Alexander N. Cartwright, chancellor at the University of Missouri since 2017, was chosen as president-elect by the University of Central Florida today following a nationwide search.
The UCF Board of Trustees, which selected Cartwright over another finalist, praised Cartwright’s proven experience as a leader both in Missouri and previously as provost and executive vice chancellor for the State University of New York (SUNY). Others credited his ability to connect with Missouri’s campus community, his strong commitment to diversity and inclusion, and the major increases in philanthropy and research funding that he helped to generate. Cartwright also is known for rebuilding Missouri’s relationships with students and state leaders following a tumultuous period prior to his arrival.
“I’m excited about the opportunity to be a part of a university that looks like the future of America,” Cartwright says. “This is an opportunity to build on a metropolitan research university with an ecosystem of industry partnership and a diverse student body of almost 70,000 students. That to me is extremely exciting.”
“I’m excited about the opportunity to be a part of a university that looks like the future of America.”— Alexander N. Cartwright
Cartwright is a fellow of the American Association for the Advancement of Science, SPIE, and the National Academy of Inventors. He was a recipient of both the National Science Foundation CAREER Award and the Office of Naval Research Young Investigator Award.
“Dr. Cartwright is an accomplished scholar with a history of strong leadership at a number of universities, including his current role as chancellor of the University of Missouri, where he has tackled a number of challenges,’’ says Board of Trustees Chair Beverly Seay.
“He also has a keen understanding of the role of a metropolitan public research university and the value of partnerships with industry. An internationally recognized scholar in optical sensors with proven leadership experience at AAU institutions, Dr. Cartwright is also a first-generation college student with a deep belief in access and academic excellence — a perfect fit for the University of Central Florida.”
The university began its search for a president last fall, engaging in a six-month process that included 20 listening sessions and open forums held across UCF’s campuses with students, faculty and staff members, alumni and community members.
“I want to thank each of those individuals whose input in this process has been so valuable to our efforts,” says Seay, who also chaired the search committee made up of students, faculty and staff members and community leaders.
The selection now must go to a confirmation vote by the Florida Board of Governors, which oversees the 12-member State University System. That is scheduled to happen during a virtual meeting Wednesday, March 25.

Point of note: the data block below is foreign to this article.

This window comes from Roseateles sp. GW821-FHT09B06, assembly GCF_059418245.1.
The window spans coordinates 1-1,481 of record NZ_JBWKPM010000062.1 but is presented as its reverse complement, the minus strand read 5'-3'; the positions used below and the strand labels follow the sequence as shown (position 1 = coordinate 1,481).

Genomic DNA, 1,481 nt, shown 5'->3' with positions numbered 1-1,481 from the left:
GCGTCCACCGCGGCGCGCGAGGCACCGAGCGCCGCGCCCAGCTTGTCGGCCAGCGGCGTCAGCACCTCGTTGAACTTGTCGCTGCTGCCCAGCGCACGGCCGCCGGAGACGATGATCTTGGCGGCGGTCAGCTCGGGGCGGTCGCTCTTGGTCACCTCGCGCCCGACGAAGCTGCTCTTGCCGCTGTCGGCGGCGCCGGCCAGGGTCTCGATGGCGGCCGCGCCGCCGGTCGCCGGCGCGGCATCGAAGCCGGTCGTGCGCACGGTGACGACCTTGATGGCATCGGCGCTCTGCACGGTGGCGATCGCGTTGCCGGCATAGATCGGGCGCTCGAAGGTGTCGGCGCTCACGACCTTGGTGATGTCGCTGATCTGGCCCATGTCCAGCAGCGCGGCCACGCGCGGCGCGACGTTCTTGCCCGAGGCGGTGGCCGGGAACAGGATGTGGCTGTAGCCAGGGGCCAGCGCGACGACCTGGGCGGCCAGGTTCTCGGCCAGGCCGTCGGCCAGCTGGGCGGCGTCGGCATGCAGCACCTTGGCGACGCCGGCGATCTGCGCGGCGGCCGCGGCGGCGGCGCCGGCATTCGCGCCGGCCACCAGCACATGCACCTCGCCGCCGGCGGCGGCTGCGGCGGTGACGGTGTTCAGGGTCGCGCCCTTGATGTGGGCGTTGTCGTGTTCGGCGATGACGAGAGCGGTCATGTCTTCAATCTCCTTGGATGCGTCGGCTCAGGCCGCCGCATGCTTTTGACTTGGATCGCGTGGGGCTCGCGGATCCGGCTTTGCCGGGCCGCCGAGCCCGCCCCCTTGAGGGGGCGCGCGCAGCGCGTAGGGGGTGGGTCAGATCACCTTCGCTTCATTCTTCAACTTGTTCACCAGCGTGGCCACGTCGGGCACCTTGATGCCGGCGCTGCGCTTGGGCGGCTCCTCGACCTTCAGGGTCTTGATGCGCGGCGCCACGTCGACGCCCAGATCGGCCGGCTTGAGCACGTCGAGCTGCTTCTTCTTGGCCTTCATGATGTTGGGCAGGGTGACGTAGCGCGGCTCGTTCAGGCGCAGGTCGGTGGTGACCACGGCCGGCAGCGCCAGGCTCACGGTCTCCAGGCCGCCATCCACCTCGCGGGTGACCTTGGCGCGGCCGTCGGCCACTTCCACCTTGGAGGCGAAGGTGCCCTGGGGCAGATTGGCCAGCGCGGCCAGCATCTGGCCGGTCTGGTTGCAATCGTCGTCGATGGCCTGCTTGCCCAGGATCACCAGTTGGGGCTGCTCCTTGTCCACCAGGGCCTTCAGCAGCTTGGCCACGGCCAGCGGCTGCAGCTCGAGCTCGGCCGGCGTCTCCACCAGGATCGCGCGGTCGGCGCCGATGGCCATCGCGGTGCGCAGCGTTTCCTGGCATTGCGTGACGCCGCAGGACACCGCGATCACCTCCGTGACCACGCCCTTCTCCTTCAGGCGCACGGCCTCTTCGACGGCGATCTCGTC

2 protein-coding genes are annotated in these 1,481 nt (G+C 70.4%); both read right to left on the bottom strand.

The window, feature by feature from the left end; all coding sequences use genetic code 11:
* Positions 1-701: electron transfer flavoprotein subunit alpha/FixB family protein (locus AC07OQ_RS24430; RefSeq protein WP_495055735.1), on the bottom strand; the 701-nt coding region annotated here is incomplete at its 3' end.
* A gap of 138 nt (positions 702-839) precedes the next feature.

After high school, Cartwright moved with his mother from the Bahamas to Iowa. His educational journey began with earning a GED and attending community college while working at Stuckey’s and cleaning hog pens to help pay for classes.
He transferred to the University of Iowa, where he earned a bachelor’s degree and a doctorate in electrical and computer engineering. He now holds a joint appointment as a professor in the Electrical Engineering and Computer Science Department at the University of Missouri’s College of Engineering.
Before joining UM, he served as provost and executive vice chancellor at the State University of New York for about three years.
Cartwright, chancellor at the University of Missouri’s flagship campus in Columbia, arrived at UM when the institution was experiencing some challenging times. The president of the state university system and the campus chancellor had resigned following protests focused on race relations. He has advocated for student success initiatives and pushed for a more equitable and diverse environment.
He led the university through strategic enrollment and research growth, and in 2018 developed a five-year blueprint called the “Flagship of the Future,” which set the groundwork for innovation and growth. He also successfully led the campaign to raise $1.3 billion for the university.
He says one of his proudest accomplishments has been the launch of the Missouri Land Grant program, which helps Pell Grant-eligible students by covering their tuition and fees. In addition, he has launched programs to improve retention and graduation rates and post‐graduation outcomes.
While at the State University of New York, Cartwright served as provost and executive vice chancellor for the university system that has 64 campuses and 1.3 million students. He introduced policies to boost recruitment and retention of students and faculty while improving diversity and inclusion. His changes resulted in installing a chief diversity officer at each campus, expanding candidate pools for new hires, and implementing cultural competency training.
Cartwright met his future wife, Melinda, at the University of Iowa. They have two children, Andrew and Alyssa.